Page 25193

 1    their families.  But we're talking about a total number throughout the

 2    war, that number is about 320 of the people missing during the war.

 3       Q.   Sir, please listen to my question.  The Serbian state commission,

 4    how many Serbs missing from Sarajevo are still being looked for?  How many

 5    applications are still on your desk with the names, the date of

 6    disappearance that were published in the Serbian Oslobodjenje?  How many

 7    of such requests are on the desk of the Bosnian commission for missing

 8    persons from the Serbian side from Banja Luka?  This is what I'm asking

 9    you.  Give us that number.

10       A.   The situation is not the same.  Are you talking about the total

11    number or the current total number?  This is what I'm asking you, because

12    a significant number of people have been located.

13       Q.   The total number.

14       A.   Throughout the war?

15       Q.   Yes, throughout the war how many people are Serbian side looking

16    for?

17       A.   I don't know.

18       Q.   Thank you very much.  The total number of such requests that refer

19    to the people who have been located so far and not located was that number

20    over 2.000 or less than that?

21       A.   In the perception of Mrs. Biljana Plavsic who was in this

22    courtroom, that number was about 10.000.

23       Q.   I apologise.  You are wasting my time.  You are making a fool out

24    of me.  Answer my question.  Was it more than 2.000 or less than 2.000.

25    Let's leave Biljana Plavsic out of this.

Page 25194

 1       A.   I said that I don't know the number that the Serbian commission is

 2    looking for.

 3       Q.   Thank you very much.  Do you know how many people the Serbian

 4    commission is still looking for of those people who during the war between

 5    1991 and 1995 up to the crime in Srebrenica, how many Serbs that were

 6    killed in the territory of Bratunac and Srebrenica?  Do you know that

 7    number?

 8            JUDGE ANTONETTI: [Interpretation] Please answer the question and

 9    then we will call upon Mr. Stringer for redirect because you have used up

10    your time, Mr. Praljak.

11            Please answer the question.  I'm speaking to the witness.  Perhaps

12    you've forgotten the question.

13            Mr. Praljak, would you repeat your question, please?

14            THE WITNESS: [Interpretation] No.  I don't want to waste any more

15    of your time.  The Serbian commission is looking for less than 200

16    Serbs -- 2.000 Serbs that went missing from the territories of Bratunac

17    and Srebrenica.

18            THE ACCUSED PRALJAK: [Interpretation]

19       Q.   My last question.  Look at the book that you have in front of you.

20    Tell me, how many people are the Croatian side looking for?  I am talking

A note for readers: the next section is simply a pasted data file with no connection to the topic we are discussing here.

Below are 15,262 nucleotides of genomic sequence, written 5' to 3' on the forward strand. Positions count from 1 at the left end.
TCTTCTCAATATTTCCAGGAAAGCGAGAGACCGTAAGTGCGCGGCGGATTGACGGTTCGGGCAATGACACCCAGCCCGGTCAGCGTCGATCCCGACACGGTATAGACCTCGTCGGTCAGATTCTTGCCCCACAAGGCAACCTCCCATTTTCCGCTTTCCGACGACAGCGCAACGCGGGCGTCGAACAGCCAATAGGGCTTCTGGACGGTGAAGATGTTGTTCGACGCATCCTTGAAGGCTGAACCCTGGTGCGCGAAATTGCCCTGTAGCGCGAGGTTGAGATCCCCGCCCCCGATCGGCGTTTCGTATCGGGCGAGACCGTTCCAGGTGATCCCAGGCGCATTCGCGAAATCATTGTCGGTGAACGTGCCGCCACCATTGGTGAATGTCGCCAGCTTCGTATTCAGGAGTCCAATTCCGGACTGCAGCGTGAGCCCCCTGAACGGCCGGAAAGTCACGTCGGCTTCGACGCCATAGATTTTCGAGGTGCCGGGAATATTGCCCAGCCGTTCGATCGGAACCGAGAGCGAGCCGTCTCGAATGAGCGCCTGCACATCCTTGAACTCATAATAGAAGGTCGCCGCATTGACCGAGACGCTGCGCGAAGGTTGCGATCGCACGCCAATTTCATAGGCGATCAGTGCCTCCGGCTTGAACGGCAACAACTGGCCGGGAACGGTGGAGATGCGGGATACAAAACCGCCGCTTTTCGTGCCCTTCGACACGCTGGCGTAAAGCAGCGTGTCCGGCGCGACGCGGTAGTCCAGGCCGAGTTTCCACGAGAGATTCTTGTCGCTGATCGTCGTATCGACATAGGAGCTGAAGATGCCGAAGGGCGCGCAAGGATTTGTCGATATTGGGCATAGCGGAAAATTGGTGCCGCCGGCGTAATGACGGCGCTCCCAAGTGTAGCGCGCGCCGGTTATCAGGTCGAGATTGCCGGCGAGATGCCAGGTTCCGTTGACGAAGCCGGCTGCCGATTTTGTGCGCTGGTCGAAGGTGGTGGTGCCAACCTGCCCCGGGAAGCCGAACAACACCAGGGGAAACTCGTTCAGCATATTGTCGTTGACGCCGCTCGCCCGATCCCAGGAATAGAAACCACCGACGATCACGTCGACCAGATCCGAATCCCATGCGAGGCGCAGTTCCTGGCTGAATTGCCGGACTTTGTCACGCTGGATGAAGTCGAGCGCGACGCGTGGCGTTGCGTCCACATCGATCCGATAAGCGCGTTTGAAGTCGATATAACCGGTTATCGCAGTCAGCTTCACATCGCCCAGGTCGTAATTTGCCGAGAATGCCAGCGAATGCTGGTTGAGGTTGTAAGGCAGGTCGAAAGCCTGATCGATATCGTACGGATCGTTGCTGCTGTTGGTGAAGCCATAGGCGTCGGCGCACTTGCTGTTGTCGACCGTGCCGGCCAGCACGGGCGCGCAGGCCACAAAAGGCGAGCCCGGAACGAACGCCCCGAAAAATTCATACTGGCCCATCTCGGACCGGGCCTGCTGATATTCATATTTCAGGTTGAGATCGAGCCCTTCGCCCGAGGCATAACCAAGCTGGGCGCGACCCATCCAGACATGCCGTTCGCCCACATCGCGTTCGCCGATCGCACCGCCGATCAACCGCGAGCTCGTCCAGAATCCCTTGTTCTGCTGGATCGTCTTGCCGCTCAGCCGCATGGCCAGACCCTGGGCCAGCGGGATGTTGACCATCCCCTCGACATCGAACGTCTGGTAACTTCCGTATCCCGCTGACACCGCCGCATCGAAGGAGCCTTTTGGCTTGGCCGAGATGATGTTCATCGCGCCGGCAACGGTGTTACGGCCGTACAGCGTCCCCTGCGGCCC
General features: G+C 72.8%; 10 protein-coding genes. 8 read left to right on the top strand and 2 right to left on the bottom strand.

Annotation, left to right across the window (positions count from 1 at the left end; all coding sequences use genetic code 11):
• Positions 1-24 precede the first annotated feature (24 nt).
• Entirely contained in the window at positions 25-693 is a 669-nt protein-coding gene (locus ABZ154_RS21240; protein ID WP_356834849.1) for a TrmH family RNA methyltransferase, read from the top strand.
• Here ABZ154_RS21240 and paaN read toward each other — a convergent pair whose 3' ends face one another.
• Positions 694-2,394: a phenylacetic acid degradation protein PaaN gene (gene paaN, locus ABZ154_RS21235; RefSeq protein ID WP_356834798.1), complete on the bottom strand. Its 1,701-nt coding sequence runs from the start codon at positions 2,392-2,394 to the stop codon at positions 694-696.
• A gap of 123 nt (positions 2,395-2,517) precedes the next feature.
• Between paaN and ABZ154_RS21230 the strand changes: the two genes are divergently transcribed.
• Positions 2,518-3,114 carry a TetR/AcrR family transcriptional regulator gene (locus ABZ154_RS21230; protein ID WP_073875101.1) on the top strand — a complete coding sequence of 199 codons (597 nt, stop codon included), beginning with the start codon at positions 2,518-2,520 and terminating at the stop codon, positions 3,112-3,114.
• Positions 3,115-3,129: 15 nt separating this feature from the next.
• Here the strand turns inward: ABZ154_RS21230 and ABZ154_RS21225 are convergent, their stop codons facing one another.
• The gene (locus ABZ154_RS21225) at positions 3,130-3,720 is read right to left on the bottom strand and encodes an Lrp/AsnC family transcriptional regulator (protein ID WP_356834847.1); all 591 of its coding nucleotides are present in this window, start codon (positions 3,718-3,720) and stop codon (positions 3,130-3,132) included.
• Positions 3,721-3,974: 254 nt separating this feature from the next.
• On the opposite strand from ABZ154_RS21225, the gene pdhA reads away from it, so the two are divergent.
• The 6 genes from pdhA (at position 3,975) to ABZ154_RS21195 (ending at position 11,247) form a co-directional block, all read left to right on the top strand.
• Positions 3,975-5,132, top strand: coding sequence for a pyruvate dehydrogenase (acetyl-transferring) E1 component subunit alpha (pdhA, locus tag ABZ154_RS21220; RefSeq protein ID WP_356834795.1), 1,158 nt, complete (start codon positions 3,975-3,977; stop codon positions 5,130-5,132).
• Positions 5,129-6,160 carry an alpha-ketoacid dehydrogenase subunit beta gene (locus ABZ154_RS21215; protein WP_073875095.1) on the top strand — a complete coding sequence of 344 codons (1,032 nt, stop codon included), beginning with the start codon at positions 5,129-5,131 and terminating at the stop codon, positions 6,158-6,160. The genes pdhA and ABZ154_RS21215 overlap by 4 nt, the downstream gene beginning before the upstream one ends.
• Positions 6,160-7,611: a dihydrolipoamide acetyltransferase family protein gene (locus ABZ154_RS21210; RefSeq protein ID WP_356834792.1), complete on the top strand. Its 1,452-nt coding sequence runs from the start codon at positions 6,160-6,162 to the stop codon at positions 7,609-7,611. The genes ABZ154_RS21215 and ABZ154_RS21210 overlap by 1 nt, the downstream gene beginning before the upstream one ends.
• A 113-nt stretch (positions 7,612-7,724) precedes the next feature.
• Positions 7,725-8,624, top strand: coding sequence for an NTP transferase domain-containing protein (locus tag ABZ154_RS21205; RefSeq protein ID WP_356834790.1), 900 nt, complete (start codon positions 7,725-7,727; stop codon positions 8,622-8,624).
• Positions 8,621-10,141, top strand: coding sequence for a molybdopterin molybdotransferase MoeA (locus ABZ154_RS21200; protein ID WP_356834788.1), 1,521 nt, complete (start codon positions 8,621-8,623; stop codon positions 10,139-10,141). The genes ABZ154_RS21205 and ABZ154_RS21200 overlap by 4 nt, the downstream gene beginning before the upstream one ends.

21    about the people who are still considered missing from the places such as

22    Bugojno.  I would be able to give you more if I had more time, but let's

23    say Bugojno and Konjic, just for the sake of this exercise?  Bugojno is

24    page 35.  And Grabovica.  Let's dwell upon these two.  How many from

25    Grabovica, how many --

Page 25195

 1            MR. STRINGER:  I can -- may I --

 2                          [Trial Chamber confers]

 3            JUDGE ANTONETTI: [Interpretation] Mr. Stringer.

 4            MR. STRINGER:  I could perhaps just suggest -- the General's

 5    asking how many Croats are being looked for this in these two places,

 6    Bugojno, Konjic.  Perhaps without referring to the book, because I don't

 7    think the witness needs to look at the book to do that, if he could just

 8    answer the last question that came from General Praljak, which was

 9    regarding how many people are still considered missing from Bugojno and

10    also Konjic.  Perhaps if the witness could answer that last question, then

11    I could use the time that's left for a brief redirect.

12            JUDGE ANTONETTI: [Interpretation] Yes.  Please answer that last

13    question.  How many individuals disappeared or were missing from Bugojno

14    and Konjic, at least to your knowledge.

15            THE WITNESS: [Interpretation] Mr. Pusic sent me a list of a total

16    of 207 Croats that went missing in the whole of the territory that the BiH

17    army controlled throughout the conflict.  I'm talking about 207 civilians

18    and members of the HVO, and that's the list that I received from

19    Mr. Pusic.  And now a very specific answer to your question.

20            I know for Bugojno 21, and those are the people that we discussed

21    yesterday and they're still missing.  I'm not sure about Grabovica but

22    it's between 10 and 15.  And let me tell you this, why not, I believe that

23    those are the bodies of the victims that were partially burnt and some of

24    them thrown into the river Neretva after the crime that was committed over

25    them.

Page 25196